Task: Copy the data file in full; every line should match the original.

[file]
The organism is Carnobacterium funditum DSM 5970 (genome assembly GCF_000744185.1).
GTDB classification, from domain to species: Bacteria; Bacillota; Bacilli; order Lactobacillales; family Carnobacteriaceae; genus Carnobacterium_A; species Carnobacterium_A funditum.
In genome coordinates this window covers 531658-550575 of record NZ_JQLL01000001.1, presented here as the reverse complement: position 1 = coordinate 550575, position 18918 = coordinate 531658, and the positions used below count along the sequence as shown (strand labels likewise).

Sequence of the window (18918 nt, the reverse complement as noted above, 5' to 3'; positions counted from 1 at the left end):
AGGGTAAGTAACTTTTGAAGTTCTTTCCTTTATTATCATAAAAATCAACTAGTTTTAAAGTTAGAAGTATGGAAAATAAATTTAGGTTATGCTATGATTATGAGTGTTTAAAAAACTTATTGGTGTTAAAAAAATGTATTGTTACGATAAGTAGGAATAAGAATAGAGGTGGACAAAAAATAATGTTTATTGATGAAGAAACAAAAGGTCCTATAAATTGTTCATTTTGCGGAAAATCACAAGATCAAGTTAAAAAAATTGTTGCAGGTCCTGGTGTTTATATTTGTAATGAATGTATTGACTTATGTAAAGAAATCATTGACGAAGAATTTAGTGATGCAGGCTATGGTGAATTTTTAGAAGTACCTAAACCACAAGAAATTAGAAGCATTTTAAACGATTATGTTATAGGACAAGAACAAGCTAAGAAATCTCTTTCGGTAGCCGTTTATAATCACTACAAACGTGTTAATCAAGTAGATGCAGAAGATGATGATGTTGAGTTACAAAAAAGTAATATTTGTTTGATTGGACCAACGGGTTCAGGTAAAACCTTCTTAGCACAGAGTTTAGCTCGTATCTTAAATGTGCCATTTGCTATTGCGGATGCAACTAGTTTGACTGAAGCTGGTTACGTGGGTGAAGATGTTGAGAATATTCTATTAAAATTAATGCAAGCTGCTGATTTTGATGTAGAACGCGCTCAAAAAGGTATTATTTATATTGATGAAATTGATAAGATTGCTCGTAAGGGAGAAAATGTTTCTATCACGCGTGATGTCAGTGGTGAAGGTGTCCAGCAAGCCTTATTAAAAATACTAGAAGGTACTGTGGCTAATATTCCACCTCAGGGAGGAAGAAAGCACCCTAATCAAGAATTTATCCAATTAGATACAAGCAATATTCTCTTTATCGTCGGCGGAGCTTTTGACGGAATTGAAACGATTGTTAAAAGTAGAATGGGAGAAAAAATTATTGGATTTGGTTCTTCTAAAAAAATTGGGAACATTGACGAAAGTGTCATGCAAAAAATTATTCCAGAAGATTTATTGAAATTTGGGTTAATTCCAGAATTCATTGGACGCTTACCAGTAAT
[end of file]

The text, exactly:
The organism is Carnobacterium funditum DSM 5970 (genome assembly GCF_000744185.1).
GTDB classification, from domain to species: Bacteria; Bacillota; Bacilli; order Lactobacillales; family Carnobacteriaceae; genus Carnobacterium_A; species Carnobacterium_A funditum.
In genome coordinates this window covers 531658-550575 of record NZ_JQLL01000001.1, presented here as the reverse complement: position 1 = coordinate 550575, position 18918 = coordinate 531658, and the positions used below count along the sequence as shown (strand labels likewise).

Sequence of the window (18918 nt, the reverse complement as noted above, 5' to 3'; positions counted from 1 at the left end):
AGGGTAAGTAACTTTTGAAGTTCTTTCCTTTATTATCATAAAAATCAACTAGTTTTAAAGTTAGAAGTATGGAAAATAAATTTAGGTTATGCTATGATTATGAGTGTTTAAAAAACTTATTGGTGTTAAAAAAATGTATTGTTACGATAAGTAGGAATAAGAATAGAGGTGGACAAAAAATAATGTTTATTGATGAAGAAACAAAAGGTCCTATAAATTGTTCATTTTGCGGAAAATCACAAGATCAAGTTAAAAAAATTGTTGCAGGTCCTGGTGTTTATATTTGTAATGAATGTATTGACTTATGTAAAGAAATCATTGACGAAGAATTTAGTGATGCAGGCTATGGTGAATTTTTAGAAGTACCTAAACCACAAGAAATTAGAAGCATTTTAAACGATTATGTTATAGGACAAGAACAAGCTAAGAAATCTCTTTCGGTAGCCGTTTATAATCACTACAAACGTGTTAATCAAGTAGATGCAGAAGATGATGATGTTGAGTTACAAAAAAGTAATATTTGTTTGATTGGACCAACGGGTTCAGGTAAAACCTTCTTAGCACAGAGTTTAGCTCGTATCTTAAATGTGCCATTTGCTATTGCGGATGCAACTAGTTTGACTGAAGCTGGTTACGTGGGTGAAGATGTTGAGAATATTCTATTAAAATTAATGCAAGCTGCTGATTTTGATGTAGAACGCGCTCAAAAAGGTATTATTTATATTGATGAAATTGATAAGATTGCTCGTAAGGGAGAAAATGTTTCTATCACGCGTGATGTCAGTGGTGAAGGTGTCCAGCAAGCCTTATTAAAAATACTAGAAGGTACTGTGGCTAATATTCCACCTCAGGGAGGAAGAAAGCACCCTAATCAAGAATTTATCCAATTAGATACAAGCAATATTCTCTTTATCGTCGGCGGAGCTTTTGACGGAATTGAAACGATTGTTAAAAGTAGAATGGGAGAAAAAATTATTGGATTTGGTTCTTCTAAAAAAATTGGGAACATTGACGAAAGTGTCATGCAAAAAATTATTCCAGAAGATTTATTGAAATTTGGGTTAATTCCAGAATTCATTGGACGCTTACCAGTAAT